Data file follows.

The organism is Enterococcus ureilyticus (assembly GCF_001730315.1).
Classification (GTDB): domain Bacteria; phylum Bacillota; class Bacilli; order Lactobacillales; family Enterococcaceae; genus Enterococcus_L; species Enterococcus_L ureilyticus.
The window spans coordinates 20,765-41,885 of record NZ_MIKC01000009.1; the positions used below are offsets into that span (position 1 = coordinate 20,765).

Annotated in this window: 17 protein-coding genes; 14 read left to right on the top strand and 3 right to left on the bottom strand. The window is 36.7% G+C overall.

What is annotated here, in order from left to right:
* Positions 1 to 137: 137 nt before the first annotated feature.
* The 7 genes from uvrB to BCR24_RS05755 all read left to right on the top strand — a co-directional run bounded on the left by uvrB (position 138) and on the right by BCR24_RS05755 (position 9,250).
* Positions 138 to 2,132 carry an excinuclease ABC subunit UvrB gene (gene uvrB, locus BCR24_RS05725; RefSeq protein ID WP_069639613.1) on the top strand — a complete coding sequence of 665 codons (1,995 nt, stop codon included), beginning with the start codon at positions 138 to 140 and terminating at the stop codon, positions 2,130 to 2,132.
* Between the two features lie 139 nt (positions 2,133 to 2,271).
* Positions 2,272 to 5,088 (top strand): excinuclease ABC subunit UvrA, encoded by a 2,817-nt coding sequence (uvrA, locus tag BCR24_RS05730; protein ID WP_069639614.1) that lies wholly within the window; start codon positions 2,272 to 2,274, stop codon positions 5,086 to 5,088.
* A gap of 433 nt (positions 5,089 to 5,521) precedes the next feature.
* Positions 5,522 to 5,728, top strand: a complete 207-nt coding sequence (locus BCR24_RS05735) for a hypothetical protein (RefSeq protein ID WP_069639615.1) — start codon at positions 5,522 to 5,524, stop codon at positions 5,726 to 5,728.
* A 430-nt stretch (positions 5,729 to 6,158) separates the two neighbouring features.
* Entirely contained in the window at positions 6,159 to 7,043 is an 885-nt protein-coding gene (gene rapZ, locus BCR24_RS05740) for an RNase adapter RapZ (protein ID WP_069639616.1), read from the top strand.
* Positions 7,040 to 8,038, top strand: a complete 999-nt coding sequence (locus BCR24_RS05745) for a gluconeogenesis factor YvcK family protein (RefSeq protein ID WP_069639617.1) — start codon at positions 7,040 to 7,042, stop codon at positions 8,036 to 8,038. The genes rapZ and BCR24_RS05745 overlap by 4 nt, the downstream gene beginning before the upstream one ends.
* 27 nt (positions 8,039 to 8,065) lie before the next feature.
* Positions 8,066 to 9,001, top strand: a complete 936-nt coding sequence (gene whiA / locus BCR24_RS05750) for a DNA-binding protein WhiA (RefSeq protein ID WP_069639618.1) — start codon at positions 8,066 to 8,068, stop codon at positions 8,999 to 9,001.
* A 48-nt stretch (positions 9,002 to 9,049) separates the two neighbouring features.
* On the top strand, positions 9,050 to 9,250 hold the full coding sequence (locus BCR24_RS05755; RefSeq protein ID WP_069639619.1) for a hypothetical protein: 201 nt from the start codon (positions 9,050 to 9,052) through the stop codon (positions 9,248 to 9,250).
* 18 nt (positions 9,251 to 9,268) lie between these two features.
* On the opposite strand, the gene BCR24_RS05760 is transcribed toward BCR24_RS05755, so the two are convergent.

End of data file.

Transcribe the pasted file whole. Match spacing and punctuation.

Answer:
The organism is Enterococcus ureilyticus (assembly GCF_001730315.1).
Classification (GTDB): domain Bacteria; phylum Bacillota; class Bacilli; order Lactobacillales; family Enterococcaceae; genus Enterococcus_L; species Enterococcus_L ureilyticus.
The window spans coordinates 20,765-41,885 of record NZ_MIKC01000009.1; the positions used below are offsets into that span (position 1 = coordinate 20,765).

Annotated in this window: 17 protein-coding genes; 14 read left to right on the top strand and 3 right to left on the bottom strand. The window is 36.7% G+C overall.

What is annotated here, in order from left to right:
* Positions 1 to 137: 137 nt before the first annotated feature.
* The 7 genes from uvrB to BCR24_RS05755 all read left to right on the top strand — a co-directional run bounded on the left by uvrB (position 138) and on the right by BCR24_RS05755 (position 9,250).
* Positions 138 to 2,132 carry an excinuclease ABC subunit UvrB gene (gene uvrB, locus BCR24_RS05725; RefSeq protein ID WP_069639613.1) on the top strand — a complete coding sequence of 665 codons (1,995 nt, stop codon included), beginning with the start codon at positions 138 to 140 and terminating at the stop codon, positions 2,130 to 2,132.
* Between the two features lie 139 nt (positions 2,133 to 2,271).
* Positions 2,272 to 5,088 (top strand): excinuclease ABC subunit UvrA, encoded by a 2,817-nt coding sequence (uvrA, locus tag BCR24_RS05730; protein ID WP_069639614.1) that lies wholly within the window; start codon positions 2,272 to 2,274, stop codon positions 5,086 to 5,088.
* A gap of 433 nt (positions 5,089 to 5,521) precedes the next feature.
* Positions 5,522 to 5,728, top strand: a complete 207-nt coding sequence (locus BCR24_RS05735) for a hypothetical protein (RefSeq protein ID WP_069639615.1) — start codon at positions 5,522 to 5,524, stop codon at positions 5,726 to 5,728.
* A 430-nt stretch (positions 5,729 to 6,158) separates the two neighbouring features.
* Entirely contained in the window at positions 6,159 to 7,043 is an 885-nt protein-coding gene (gene rapZ, locus BCR24_RS05740) for an RNase adapter RapZ (protein ID WP_069639616.1), read from the top strand.
* Positions 7,040 to 8,038, top strand: a complete 999-nt coding sequence (locus BCR24_RS05745) for a gluconeogenesis factor YvcK family protein (RefSeq protein ID WP_069639617.1) — start codon at positions 7,040 to 7,042, stop codon at positions 8,036 to 8,038. The genes rapZ and BCR24_RS05745 overlap by 4 nt, the downstream gene beginning before the upstream one ends.
* 27 nt (positions 8,039 to 8,065) lie before the next feature.
* Positions 8,066 to 9,001, top strand: a complete 936-nt coding sequence (gene whiA / locus BCR24_RS05750) for a DNA-binding protein WhiA (RefSeq protein ID WP_069639618.1) — start codon at positions 8,066 to 8,068, stop codon at positions 8,999 to 9,001.
* A 48-nt stretch (positions 9,002 to 9,049) separates the two neighbouring features.
* On the top strand, positions 9,050 to 9,250 hold the full coding sequence (locus BCR24_RS05755; RefSeq protein ID WP_069639619.1) for a hypothetical protein: 201 nt from the start codon (positions 9,050 to 9,052) through the stop codon (positions 9,248 to 9,250).
* 18 nt (positions 9,251 to 9,268) lie between these two features.
* On the opposite strand, the gene BCR24_RS05760 is transcribed toward BCR24_RS05755, so the two are convergent.